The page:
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A Tech Company Created An AI Chatbot Geared To Help New Parents

And it actually seems pretty helpful and cool.

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A company has made an AI chatbot geared toward parents that works off of peer-reviewed information.
Thomas Trutschel/Photothek/Getty Images

The beginning stages of parenthood are nothing short of overwhelming. Everyday brings a new problem, question, or weird rash that has you sending your pediatrician an e-mail.

New parents don’t know a damn thing, and for decades, they’ve relied on parenting books to help guide them through those first few years. Then came the internet which might be a little too vast in its knowledge. And it’s hard to know what advice is valid and what’s just a bad advice — or even dangerously wrong?

And so, both new parents and seasoned parents have a problem on their hands: either flipping through parenting books that could be dense or outdated, or braving the wilds of the internet, which is cluttered with misinformation.

Enter: ParentGPT.

A San Francisco-based tech startup, Oath Based, officially launched its AI chatbot at the end of last month. The company innovated generative AI tools that help everyday users with tasks such as creating text and images to creating music or writing a speech — and now they want to help moms and dads.

This AI tool powered by the popular ChatGPT, is aimed at helping parents, new and experienced, navigate the messy world of parenting.

Oath Care claims to be the first and only doctor-endorsed community platform for parents with a generative AI component built in. That means that if parents have a question about their kids or a mom is wondering about their own postpartum health, Oath Care can create an AI-based answer from actual doctors and peer-reviewed studies.


It's programmed to draw simple and easy-to-understand responses from three-dozen sources deemed credible by Oath Care such as the American Academy of Pediatrics, the National Institute of Child Health and Human Development (NICHD) in the U.S., the National Health Service in the United Kingdom, and the American College of Obstetricians and Gynecologists.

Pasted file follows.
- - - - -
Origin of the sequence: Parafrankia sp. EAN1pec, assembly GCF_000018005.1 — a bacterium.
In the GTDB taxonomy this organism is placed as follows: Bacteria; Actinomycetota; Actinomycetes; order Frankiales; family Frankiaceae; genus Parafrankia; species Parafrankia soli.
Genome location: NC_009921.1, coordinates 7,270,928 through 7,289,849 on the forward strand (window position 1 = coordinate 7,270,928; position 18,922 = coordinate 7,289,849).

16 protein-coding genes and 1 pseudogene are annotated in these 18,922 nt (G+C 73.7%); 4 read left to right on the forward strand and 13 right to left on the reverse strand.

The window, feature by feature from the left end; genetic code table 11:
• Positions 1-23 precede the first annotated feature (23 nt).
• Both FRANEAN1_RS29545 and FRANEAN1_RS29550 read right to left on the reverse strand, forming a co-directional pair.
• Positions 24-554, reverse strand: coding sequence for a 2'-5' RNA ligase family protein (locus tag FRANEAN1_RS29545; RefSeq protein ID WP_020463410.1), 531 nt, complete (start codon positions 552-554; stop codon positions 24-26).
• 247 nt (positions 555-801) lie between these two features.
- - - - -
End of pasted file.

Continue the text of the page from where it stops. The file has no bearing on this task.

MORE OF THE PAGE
Cofounder of Oath Care, Michelle Stephens, who also happens to be a pediatric clinician, witnessed insufficient care recommendations of protocol for women and children in these early stages, and wanted to do something about it.

A mother seeking advice on breastfeeding, for instance, might find insights from a lactation consultant, a sleep specialist, and a therapist, supplemented by personal experiences shared by community members. This creates a comprehensive support system, re-creating the “village” experience that modern parents often lack, according to Stephens.

Stephens told Fast Company that Oath Care’s model exclusively pulls its evidence from peer review journals, which draws from only about “20 to 30 credible resources” — and they do continuous integration with those resources with every post.


“We’ve also thought about racial and ethnic alignment,” Stephens said in the interview, intentionally pairing patients with doctors who have similar ethnic backgrounds. “And we’ve thought about health literacy. So the way that we deliver information, especially from our specialists, is at our reading level that is most accessible by folks.”

Oath Care’s other cofounder and CEO, Camilla Hermann, told Mashable she wants to do more than just put expert information at parents' fingertips. She says the app is aimed to “reduce parents' stress by creating a community they can rely on for expertise, support, and insight.”

"Every part of what we've designed at Oath, including ParentGPT, is purpose-built to improve the health and well-being of our members," Hermann said.

The service costs $5 per month or an annual fee of $48 for access to specialists including doctors, nurses, doulas, and pelvic floor physiotherapists, to name a few. The platform is open to all across the U.S.

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